Why We Don’t Do Old Guns

There is invariably a flood of questions asking “what my gun is worth,” asking for history, value, etc. That cannot possibly be done accurately over the internet without gun in hand anymore than you can tell me what my car, lawnmower, or camcorder is worth-- or, its personal history. However, there are several reputable resources readily available.

Blue Book of Gun Values,” “Standard Catalog of Firearms” by Ned Schwing, and “Flayderman's Guide to Antique American Firearms and Their Values” are all good references. They are all opinions and guides, and cannot possibly take into consideration geographic conditions or current market considerations. In fact, Blue Book / Ned Schwing / Flayderman's rarely agree. As soon as they go to print, they are already obsolete-- things keep changing, printed copy does not.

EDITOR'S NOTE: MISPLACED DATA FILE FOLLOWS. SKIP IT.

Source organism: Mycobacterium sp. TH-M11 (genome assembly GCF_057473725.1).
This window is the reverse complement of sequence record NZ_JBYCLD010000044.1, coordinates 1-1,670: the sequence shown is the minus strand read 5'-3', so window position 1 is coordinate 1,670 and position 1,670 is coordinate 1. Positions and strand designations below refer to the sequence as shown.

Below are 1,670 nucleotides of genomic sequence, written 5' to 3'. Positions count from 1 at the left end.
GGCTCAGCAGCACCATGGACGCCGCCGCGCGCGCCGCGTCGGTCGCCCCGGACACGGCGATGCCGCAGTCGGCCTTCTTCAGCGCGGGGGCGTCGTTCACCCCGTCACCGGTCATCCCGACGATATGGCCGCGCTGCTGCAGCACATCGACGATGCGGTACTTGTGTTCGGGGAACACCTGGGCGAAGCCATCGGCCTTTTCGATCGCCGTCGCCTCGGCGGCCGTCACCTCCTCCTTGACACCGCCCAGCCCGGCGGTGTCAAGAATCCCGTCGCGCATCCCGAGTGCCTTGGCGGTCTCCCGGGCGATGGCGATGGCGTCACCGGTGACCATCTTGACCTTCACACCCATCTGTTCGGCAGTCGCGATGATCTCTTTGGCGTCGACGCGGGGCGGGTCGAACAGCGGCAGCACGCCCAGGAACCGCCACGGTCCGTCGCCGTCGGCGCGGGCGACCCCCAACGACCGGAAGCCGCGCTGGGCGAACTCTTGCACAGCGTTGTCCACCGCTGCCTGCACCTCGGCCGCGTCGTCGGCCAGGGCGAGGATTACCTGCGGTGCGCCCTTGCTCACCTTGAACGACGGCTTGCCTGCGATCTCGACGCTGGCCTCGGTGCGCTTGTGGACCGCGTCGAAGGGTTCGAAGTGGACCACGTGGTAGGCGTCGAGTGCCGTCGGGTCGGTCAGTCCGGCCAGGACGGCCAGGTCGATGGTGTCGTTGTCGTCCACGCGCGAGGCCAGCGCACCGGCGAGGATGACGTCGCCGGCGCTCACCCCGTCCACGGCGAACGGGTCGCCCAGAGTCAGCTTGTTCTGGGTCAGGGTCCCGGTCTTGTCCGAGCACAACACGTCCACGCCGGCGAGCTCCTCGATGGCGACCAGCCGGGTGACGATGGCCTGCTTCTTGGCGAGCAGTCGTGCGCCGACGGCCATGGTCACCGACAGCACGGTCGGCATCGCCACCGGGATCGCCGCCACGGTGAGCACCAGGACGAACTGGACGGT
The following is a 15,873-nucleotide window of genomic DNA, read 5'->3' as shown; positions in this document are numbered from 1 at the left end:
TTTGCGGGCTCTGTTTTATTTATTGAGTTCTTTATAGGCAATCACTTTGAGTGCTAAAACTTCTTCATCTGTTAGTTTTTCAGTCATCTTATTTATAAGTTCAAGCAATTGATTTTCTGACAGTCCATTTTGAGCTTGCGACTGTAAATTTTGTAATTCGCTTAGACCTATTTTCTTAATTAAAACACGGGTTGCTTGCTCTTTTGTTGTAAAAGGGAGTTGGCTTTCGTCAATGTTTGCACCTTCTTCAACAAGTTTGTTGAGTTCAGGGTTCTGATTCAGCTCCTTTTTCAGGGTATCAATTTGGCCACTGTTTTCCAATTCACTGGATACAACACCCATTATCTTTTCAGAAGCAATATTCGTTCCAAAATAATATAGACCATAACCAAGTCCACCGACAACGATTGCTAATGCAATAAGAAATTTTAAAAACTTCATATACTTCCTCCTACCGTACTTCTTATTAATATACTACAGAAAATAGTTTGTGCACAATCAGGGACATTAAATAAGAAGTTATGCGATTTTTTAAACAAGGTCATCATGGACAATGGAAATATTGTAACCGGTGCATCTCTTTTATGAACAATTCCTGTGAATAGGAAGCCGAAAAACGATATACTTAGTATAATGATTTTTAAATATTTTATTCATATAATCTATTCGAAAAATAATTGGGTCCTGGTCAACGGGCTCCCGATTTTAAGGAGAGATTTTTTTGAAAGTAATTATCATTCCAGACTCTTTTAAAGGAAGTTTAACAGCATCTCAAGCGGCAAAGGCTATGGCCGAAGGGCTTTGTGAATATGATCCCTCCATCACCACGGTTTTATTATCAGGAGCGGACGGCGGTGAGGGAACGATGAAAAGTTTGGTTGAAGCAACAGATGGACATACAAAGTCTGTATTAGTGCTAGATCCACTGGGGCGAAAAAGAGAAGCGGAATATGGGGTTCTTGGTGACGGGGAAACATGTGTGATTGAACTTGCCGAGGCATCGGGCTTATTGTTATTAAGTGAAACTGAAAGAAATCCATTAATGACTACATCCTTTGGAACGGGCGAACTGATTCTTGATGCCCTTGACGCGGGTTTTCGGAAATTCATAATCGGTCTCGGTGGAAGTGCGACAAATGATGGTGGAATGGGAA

As much as we would like to help, you really need to do your own research. A look at the “closed auctions” at Auction Arms or Gunbroker will give you a general idea what range things are selling at. Contacting the manufacturer, if possible, will quickly equip you with an owner’s manual and operating instructions. Beyond that, support your local dealer—a good pro shop can give you a rough idea as to values and what the demand in your area may or may not be.

Like anything else, anything is only truly worth what someone will pay you for it. An appraisal is just an opinion, not an offer to buy. I suppose jewelers know that better than anyone?

Copyright 2006 by Randy Wakeman. All Rights Reserved.

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